The World Heritage List of the United Nations Educational, Scientific, and Cultural Organization (UNESCO) is a kind of gold standard in the tourist industry. The list, which started in 1978, comprises more than 1,150 sites nominated by their home governments, such as the Great Wall of China, the Great Barrier Reef, and the Central Amazon Conservation Complex.
It also has some of the most renowned and frequently seen glaciers in the world, including those in Yosemite and Yellowstone National Parks. According to a research published by the agency last week, however, a third of them are likely to vanish by 2050 as a result of climate change.
Among the glaciers that are expected to vanish are the last ones in Africa, in Kilimanjaro National Park and on Mount Kenya, as well as those in the Pyrenees’ Mont Perdu and the Dolomites of Italy.
The report, released days before the COP27 climate change conference is scheduled to begin in Egypt, posed a challenge to the travel industry, which is a major contributor to global carbon emissions, with an estimated footprint of 8 to 11 percent of total greenhouse gases, according to the World Travel & Tourism Council. Aviation accounts for approximately 17 percent of total travel carbon emissions.
The research was a sobering reminder of the crucial role the travel sector plays in maintaining vulnerable places and decreasing carbon emissions, according to James Thornton, CEO of Intrepid Travel, a sustainable travel firm that arranges trips to a number of the glaciers included in the report.
“This is definitely a wake-up call,” he remarked. “The essential point is that ultimately there is no climate change vaccine for the tourism sector,” We must act immediately to reduce carbon emissions.”
There have been discovered 18,600 glaciers in fifty of the UNESCO World Heritage sites that include glaciers. According to the assessment, one-third of the glaciers in these locations are “doomed to vanish by 2050.”
He said that the glaciers would go regardless of “climate predictions.” According to the research, the remaining two-thirds of glaciers in World Heritage sites might be protected if global warming is reduced to 1.5 degrees Celsius or 2.7 degrees Fahrenheit.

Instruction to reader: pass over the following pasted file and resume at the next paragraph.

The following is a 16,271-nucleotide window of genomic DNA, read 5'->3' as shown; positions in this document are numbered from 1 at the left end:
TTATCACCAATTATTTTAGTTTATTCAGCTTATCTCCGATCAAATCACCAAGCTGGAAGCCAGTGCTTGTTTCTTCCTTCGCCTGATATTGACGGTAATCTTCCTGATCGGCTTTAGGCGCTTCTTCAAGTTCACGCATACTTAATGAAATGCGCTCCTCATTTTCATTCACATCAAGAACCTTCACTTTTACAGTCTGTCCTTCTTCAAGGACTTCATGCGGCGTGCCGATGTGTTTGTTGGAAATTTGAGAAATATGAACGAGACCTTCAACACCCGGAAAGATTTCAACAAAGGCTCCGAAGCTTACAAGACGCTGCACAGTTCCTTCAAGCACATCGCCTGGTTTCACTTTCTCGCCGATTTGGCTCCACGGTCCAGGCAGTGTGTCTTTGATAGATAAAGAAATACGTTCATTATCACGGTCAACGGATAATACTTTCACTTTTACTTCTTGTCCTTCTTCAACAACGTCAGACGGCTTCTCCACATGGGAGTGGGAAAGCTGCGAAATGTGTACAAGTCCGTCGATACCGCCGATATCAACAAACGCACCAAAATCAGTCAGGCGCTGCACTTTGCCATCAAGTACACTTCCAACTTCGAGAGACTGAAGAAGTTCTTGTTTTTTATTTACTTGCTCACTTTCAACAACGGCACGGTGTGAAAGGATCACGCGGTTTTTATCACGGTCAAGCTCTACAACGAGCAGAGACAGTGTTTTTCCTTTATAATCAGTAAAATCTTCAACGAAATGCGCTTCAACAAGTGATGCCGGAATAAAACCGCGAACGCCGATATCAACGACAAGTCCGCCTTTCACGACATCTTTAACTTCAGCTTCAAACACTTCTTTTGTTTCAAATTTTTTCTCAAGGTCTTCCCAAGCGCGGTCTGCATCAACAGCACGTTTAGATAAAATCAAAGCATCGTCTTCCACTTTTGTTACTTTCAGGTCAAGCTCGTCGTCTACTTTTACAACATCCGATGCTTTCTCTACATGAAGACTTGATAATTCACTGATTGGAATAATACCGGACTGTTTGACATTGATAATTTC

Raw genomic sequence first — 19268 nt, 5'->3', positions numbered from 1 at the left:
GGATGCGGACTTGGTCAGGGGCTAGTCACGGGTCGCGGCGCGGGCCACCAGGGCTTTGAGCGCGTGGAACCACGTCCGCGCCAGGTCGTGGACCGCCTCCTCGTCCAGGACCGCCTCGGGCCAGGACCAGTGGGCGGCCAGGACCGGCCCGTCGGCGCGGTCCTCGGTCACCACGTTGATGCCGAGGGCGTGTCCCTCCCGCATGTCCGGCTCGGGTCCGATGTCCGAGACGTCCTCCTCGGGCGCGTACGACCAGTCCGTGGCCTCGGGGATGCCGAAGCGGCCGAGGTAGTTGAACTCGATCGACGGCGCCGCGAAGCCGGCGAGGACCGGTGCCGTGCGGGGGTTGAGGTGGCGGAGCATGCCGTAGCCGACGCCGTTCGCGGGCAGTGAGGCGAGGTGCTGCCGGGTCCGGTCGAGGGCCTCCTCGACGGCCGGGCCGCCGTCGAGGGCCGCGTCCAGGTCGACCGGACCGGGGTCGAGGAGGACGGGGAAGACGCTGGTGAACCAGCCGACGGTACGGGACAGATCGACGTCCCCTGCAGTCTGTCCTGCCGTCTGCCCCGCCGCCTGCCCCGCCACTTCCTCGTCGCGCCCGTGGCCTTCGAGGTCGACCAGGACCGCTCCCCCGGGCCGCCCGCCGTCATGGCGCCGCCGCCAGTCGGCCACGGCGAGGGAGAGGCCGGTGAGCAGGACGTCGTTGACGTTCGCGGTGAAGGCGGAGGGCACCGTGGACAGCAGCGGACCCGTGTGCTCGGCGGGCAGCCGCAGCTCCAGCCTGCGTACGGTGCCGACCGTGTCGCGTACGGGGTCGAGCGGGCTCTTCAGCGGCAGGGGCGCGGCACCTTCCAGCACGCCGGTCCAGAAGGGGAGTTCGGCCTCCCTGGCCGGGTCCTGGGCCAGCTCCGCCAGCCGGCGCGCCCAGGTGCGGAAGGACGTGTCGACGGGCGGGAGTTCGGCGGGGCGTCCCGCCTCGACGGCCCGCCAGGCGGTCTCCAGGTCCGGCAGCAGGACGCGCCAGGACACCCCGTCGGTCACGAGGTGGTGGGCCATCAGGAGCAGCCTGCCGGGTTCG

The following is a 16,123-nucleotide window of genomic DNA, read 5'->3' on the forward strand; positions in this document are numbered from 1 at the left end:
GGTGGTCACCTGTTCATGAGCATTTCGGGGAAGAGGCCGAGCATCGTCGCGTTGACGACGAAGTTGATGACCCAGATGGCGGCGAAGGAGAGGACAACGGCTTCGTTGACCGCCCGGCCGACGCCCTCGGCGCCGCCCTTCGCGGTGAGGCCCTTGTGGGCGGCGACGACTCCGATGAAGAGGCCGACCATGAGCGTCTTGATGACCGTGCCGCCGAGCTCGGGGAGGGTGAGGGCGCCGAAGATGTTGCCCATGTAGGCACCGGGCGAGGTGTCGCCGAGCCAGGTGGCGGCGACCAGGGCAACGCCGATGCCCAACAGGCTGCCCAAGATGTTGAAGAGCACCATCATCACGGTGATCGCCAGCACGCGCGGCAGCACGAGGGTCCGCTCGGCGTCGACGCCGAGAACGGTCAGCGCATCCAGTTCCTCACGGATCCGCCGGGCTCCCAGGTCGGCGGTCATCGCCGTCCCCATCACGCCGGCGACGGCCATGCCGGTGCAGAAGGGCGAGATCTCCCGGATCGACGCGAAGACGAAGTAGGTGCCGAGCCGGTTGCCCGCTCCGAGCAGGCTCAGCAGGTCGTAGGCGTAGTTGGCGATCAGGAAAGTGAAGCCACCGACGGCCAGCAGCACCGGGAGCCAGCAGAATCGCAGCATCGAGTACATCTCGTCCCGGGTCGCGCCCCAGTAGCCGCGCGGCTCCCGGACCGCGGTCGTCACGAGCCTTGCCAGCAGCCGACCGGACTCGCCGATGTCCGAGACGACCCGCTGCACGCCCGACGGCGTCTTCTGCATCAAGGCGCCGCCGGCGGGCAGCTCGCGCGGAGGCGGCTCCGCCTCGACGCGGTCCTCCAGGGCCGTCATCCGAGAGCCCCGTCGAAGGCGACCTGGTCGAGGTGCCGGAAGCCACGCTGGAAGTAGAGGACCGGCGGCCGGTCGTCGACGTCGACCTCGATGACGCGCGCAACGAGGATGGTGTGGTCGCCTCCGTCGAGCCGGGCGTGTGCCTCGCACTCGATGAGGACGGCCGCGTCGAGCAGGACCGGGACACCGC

According to UNESCO, the glaciers on the list lose 58 billion tonnes of ice year, which is comparable to the annual water consumption of France and Spain combined. According to the research, the melting is responsible for approximately 5 percent of the observed worldwide sea-level increase.
Huge improvements in the cost of renewable energy sources and a worldwide political mobilisation have led experts to predict that this century’s warming would likely be between two and three degrees, significantly less than the once-catastrophic forecasts of four to six degrees. However, keeping global warming to 1.5 degrees is exceedingly improbable, and even one or two more degrees would result in more severe weather, environmental devastation, and misery for millions of people.
Mr. Resende said, however, that the UNESCO analysis demonstrates that the tourism sector can play a significant role in safeguarding World Heritage sites and influencing passenger behaviour.
He cited a 2019 restriction prohibiting visitors from climbing Uluru, a sacred Australian monolith guarded by the Anangu, an Aboriginal organisation. This has allowed park rangers to conserve the flora and fauna of the World Heritage-listed Uluru-Kata Tjuta National Park’s flora and wildlife. The prohibition was the result of decades of advocacy by the Anangu people.
The report’s publication spurred fears that people might swarm to the glaciers to view them before they vanish, exacerbating overcrowding in national parks and other fragile natural regions.
Fred Bianchi, the director of Worcester Polytechnic Institute’s Glacier National Park project centre in Montana, said that during the last decade, all national parks have had to take dramatic measures to address the problem of excessive visitor numbers. The park was not included in the UNESCO report, but experts are concerned that by 2030 the park would be devoid of glaciers.
Many parks implemented a reservation system in response to the epidemic to reduce foot traffic. Mr. Bianchi said that the UNESCO study gives an additional reason to maintain this sort of system.
The two glaciers, Lyell and Maclure, have been melting for decades in Yosemite National Park, where Gray Line Travel conducts tours, according to Gray Line Travel booking agent Luther Likes.
Mr. Likes said, “Seeing it in images is one thing, but seeing it in person has a different effect.” “It’s very scary.”